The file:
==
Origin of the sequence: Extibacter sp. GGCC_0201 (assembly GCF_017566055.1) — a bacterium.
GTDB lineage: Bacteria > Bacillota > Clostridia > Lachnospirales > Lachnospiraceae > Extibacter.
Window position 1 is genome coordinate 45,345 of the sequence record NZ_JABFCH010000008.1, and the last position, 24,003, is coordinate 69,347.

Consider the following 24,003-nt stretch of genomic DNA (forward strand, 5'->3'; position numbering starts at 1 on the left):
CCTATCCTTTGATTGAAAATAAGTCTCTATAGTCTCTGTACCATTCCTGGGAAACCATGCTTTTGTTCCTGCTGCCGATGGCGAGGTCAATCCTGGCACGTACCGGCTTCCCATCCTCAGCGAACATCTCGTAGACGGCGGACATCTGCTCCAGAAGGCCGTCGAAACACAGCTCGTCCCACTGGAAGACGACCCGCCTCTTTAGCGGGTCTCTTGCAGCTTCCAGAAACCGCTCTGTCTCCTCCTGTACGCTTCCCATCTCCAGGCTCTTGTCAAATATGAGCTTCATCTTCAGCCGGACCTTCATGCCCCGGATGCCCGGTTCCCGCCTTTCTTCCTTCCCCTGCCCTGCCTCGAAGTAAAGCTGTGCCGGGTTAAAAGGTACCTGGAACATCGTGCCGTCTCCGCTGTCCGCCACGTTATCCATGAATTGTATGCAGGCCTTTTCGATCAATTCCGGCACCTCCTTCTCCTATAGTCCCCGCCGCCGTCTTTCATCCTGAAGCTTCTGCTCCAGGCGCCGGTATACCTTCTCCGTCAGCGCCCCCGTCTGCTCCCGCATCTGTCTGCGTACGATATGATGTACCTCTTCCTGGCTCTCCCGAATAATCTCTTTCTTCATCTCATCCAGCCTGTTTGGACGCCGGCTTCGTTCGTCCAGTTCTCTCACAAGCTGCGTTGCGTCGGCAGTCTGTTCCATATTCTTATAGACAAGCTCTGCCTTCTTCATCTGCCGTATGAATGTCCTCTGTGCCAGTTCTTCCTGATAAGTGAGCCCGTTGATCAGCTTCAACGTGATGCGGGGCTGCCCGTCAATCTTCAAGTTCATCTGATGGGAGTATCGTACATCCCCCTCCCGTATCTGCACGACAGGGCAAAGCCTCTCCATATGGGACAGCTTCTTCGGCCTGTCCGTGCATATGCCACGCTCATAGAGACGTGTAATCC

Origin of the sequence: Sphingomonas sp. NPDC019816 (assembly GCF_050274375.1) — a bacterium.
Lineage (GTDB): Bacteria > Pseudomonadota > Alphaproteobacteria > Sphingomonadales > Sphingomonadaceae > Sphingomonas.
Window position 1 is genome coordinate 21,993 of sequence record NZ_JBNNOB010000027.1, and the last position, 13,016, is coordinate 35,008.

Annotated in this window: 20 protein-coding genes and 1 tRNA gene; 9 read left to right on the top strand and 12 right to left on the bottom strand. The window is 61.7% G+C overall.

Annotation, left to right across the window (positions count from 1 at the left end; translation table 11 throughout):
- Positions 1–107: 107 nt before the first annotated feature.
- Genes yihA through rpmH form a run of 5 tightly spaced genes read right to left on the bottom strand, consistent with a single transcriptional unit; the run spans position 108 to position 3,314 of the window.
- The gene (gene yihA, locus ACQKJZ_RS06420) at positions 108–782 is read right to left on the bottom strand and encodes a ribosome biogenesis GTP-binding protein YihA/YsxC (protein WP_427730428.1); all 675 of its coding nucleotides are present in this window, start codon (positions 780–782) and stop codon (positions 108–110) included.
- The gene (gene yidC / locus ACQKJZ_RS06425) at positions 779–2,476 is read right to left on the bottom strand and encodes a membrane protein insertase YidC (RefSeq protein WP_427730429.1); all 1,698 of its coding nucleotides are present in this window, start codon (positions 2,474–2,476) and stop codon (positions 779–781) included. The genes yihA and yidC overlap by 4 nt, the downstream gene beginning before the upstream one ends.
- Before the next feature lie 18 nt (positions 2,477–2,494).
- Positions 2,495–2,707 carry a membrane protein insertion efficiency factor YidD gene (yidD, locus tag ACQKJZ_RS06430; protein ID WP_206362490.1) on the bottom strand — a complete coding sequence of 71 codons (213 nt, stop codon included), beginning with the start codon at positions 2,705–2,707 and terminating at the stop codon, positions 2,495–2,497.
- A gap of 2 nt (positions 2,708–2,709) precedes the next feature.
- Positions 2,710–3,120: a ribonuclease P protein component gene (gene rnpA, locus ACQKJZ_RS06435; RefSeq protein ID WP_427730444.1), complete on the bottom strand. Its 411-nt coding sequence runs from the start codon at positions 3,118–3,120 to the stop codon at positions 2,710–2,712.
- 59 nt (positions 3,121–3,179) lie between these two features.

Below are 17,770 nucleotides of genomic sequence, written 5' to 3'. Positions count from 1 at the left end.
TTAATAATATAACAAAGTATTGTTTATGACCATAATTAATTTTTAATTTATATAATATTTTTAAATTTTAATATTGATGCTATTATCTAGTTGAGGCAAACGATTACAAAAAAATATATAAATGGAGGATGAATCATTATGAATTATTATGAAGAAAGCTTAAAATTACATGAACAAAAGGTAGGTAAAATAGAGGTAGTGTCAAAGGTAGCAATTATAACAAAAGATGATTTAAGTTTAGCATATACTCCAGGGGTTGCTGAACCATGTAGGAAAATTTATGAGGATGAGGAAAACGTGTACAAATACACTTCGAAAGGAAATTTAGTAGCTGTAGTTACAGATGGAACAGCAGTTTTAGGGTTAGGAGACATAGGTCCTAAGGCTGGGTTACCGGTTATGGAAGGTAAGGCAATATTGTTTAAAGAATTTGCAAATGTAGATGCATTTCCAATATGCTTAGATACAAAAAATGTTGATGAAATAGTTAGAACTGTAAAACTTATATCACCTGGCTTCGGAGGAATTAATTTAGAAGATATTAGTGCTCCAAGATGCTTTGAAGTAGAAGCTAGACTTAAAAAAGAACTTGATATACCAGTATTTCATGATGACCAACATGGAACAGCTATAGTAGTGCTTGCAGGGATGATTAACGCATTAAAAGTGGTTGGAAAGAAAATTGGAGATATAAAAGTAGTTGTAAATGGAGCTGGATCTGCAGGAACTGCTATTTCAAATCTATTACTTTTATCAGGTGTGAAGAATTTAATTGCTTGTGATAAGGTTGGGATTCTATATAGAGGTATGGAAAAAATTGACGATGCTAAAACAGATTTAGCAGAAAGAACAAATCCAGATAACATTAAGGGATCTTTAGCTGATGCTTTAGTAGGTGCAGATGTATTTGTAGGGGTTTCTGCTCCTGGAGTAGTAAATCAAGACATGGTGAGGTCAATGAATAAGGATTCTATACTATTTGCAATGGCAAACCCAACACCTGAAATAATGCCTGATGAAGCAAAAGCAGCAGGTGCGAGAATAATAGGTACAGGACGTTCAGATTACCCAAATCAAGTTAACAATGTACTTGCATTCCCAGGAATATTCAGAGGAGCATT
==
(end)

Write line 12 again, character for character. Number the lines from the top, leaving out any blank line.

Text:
- Genes yihA through rpmH form a run of 5 tightly spaced genes read right to left on the bottom strand, consistent with a single transcriptional unit; the run spans position 108 to position 3,314 of the window.